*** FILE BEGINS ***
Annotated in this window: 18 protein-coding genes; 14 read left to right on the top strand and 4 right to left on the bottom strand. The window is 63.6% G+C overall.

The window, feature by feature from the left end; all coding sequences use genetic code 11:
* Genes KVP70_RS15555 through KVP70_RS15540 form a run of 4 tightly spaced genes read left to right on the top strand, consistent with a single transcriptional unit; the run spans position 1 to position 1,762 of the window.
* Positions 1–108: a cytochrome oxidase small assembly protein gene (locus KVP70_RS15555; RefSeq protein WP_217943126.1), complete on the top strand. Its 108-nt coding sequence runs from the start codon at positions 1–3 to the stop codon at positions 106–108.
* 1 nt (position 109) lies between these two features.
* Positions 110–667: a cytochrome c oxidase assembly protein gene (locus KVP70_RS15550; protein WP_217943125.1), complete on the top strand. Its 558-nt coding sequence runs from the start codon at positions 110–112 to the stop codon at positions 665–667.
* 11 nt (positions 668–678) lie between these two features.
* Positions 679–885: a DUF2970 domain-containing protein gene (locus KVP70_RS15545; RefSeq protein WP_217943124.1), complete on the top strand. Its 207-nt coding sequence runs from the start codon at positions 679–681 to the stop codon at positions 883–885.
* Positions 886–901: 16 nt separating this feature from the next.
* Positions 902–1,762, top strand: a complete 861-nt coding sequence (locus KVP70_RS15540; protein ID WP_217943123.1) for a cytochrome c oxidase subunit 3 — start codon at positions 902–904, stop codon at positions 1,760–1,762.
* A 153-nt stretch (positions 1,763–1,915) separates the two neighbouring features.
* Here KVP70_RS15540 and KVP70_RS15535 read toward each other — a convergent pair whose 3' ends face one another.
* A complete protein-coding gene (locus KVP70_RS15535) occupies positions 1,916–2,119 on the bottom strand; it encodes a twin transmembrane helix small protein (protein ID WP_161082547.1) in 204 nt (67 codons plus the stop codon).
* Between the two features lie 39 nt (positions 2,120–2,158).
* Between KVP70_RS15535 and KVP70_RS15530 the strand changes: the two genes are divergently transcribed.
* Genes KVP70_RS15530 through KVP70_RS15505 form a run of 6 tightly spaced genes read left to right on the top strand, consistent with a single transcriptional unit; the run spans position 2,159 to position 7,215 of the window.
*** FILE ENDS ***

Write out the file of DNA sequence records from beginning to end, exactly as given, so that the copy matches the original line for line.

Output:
Annotated in this window: 18 protein-coding genes; 14 read left to right on the top strand and 4 right to left on the bottom strand. The window is 63.6% G+C overall.

The window, feature by feature from the left end; all coding sequences use genetic code 11:
* Genes KVP70_RS15555 through KVP70_RS15540 form a run of 4 tightly spaced genes read left to right on the top strand, consistent with a single transcriptional unit; the run spans position 1 to position 1,762 of the window.
* Positions 1–108: a cytochrome oxidase small assembly protein gene (locus KVP70_RS15555; RefSeq protein WP_217943126.1), complete on the top strand. Its 108-nt coding sequence runs from the start codon at positions 1–3 to the stop codon at positions 106–108.
* 1 nt (position 109) lies between these two features.
* Positions 110–667: a cytochrome c oxidase assembly protein gene (locus KVP70_RS15550; protein WP_217943125.1), complete on the top strand. Its 558-nt coding sequence runs from the start codon at positions 110–112 to the stop codon at positions 665–667.
* 11 nt (positions 668–678) lie between these two features.
* Positions 679–885: a DUF2970 domain-containing protein gene (locus KVP70_RS15545; RefSeq protein WP_217943124.1), complete on the top strand. Its 207-nt coding sequence runs from the start codon at positions 679–681 to the stop codon at positions 883–885.
* Positions 886–901: 16 nt separating this feature from the next.
* Positions 902–1,762, top strand: a complete 861-nt coding sequence (locus KVP70_RS15540; protein ID WP_217943123.1) for a cytochrome c oxidase subunit 3 — start codon at positions 902–904, stop codon at positions 1,760–1,762.
* A 153-nt stretch (positions 1,763–1,915) separates the two neighbouring features.
* Here KVP70_RS15540 and KVP70_RS15535 read toward each other — a convergent pair whose 3' ends face one another.
* A complete protein-coding gene (locus KVP70_RS15535) occupies positions 1,916–2,119 on the bottom strand; it encodes a twin transmembrane helix small protein (protein ID WP_161082547.1) in 204 nt (67 codons plus the stop codon).
* Between the two features lie 39 nt (positions 2,120–2,158).
* Between KVP70_RS15535 and KVP70_RS15530 the strand changes: the two genes are divergently transcribed.
* Genes KVP70_RS15530 through KVP70_RS15505 form a run of 6 tightly spaced genes read left to right on the top strand, consistent with a single transcriptional unit; the run spans position 2,159 to position 7,215 of the window.